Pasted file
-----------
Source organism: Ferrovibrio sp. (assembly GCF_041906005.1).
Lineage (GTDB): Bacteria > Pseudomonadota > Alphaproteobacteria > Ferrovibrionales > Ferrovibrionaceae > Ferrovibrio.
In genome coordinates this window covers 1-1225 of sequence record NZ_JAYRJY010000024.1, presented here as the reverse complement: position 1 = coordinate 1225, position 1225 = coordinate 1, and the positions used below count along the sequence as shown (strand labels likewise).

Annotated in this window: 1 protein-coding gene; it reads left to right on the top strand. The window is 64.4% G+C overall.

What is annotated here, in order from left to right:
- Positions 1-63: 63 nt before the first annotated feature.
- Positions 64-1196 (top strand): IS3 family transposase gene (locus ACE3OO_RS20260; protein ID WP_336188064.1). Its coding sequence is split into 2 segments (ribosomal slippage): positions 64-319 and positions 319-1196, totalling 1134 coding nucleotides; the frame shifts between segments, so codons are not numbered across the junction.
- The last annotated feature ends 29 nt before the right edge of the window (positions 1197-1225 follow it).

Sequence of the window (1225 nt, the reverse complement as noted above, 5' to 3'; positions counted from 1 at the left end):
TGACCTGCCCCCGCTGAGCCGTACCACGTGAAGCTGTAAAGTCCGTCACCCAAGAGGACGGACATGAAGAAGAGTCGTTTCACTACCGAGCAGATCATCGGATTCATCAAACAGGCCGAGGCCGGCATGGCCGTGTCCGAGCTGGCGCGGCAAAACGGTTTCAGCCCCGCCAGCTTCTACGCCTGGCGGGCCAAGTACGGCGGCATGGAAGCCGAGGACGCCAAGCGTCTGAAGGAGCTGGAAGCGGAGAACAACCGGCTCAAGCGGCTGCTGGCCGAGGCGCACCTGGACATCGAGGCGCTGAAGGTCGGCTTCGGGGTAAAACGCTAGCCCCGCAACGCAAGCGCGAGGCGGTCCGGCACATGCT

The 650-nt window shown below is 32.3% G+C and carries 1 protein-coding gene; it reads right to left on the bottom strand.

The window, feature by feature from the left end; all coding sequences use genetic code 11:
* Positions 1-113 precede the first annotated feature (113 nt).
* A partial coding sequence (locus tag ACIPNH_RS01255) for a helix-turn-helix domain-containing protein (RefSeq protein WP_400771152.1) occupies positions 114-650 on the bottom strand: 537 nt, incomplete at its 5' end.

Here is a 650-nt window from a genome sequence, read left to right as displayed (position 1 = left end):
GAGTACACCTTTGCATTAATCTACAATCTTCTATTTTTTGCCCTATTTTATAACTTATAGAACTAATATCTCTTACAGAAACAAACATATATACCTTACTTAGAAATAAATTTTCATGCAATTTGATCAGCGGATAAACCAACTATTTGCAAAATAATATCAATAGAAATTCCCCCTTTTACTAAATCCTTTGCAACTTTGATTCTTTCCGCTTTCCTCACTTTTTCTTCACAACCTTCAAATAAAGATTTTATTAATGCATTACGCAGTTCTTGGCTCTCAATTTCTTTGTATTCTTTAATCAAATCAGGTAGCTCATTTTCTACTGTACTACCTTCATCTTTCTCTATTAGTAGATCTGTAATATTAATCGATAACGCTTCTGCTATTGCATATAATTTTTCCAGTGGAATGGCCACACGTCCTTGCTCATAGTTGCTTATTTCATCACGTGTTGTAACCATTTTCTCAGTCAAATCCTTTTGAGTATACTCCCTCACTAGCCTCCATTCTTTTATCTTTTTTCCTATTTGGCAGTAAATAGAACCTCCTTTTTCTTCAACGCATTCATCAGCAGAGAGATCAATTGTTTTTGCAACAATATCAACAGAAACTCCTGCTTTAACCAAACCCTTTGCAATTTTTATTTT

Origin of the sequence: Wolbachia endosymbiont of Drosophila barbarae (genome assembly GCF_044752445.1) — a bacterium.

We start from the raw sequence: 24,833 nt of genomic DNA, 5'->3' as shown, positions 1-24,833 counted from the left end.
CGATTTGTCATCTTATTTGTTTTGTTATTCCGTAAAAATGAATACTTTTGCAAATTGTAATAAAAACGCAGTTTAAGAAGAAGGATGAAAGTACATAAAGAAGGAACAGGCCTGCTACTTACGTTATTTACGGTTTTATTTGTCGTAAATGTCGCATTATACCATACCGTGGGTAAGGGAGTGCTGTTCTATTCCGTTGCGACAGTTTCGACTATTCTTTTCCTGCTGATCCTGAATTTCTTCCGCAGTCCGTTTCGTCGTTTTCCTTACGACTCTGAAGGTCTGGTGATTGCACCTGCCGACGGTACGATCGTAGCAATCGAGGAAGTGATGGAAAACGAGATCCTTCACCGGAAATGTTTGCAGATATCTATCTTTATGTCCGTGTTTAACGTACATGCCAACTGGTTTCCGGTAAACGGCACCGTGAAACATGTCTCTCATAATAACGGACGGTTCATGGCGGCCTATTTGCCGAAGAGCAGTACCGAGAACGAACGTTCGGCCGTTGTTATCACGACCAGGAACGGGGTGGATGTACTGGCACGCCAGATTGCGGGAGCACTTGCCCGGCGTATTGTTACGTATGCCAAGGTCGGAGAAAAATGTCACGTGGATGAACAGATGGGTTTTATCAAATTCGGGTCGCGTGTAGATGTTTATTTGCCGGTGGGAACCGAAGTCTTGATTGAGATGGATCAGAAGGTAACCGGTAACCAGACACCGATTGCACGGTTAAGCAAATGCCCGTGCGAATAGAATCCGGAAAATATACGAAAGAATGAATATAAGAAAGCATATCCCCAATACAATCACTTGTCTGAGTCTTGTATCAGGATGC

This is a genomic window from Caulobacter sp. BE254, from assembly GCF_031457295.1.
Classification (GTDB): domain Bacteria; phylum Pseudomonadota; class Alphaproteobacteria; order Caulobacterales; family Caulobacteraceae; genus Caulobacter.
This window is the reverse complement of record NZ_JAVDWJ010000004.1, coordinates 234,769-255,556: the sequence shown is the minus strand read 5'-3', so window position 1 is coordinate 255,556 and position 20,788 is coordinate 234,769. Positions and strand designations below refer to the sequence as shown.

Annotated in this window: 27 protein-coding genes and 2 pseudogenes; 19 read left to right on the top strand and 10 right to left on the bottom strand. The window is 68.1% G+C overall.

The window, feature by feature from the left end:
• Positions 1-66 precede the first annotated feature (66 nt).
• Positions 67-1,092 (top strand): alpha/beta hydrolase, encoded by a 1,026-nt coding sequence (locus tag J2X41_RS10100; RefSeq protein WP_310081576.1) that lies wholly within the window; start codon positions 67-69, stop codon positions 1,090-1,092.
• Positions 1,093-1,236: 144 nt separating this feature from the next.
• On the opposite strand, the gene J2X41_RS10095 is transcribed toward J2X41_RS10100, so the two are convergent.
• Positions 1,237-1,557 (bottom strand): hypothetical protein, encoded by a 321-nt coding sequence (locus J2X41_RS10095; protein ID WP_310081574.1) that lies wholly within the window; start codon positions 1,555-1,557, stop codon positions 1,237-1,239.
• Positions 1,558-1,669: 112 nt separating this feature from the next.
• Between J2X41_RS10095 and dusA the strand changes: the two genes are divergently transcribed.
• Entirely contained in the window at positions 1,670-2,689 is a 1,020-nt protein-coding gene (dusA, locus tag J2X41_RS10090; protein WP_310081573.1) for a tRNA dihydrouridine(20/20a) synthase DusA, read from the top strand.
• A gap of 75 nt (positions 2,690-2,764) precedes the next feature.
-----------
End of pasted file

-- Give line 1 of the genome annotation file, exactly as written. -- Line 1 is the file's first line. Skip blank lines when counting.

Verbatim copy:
Source organism: Ferrovibrio sp. (assembly GCF_041906005.1).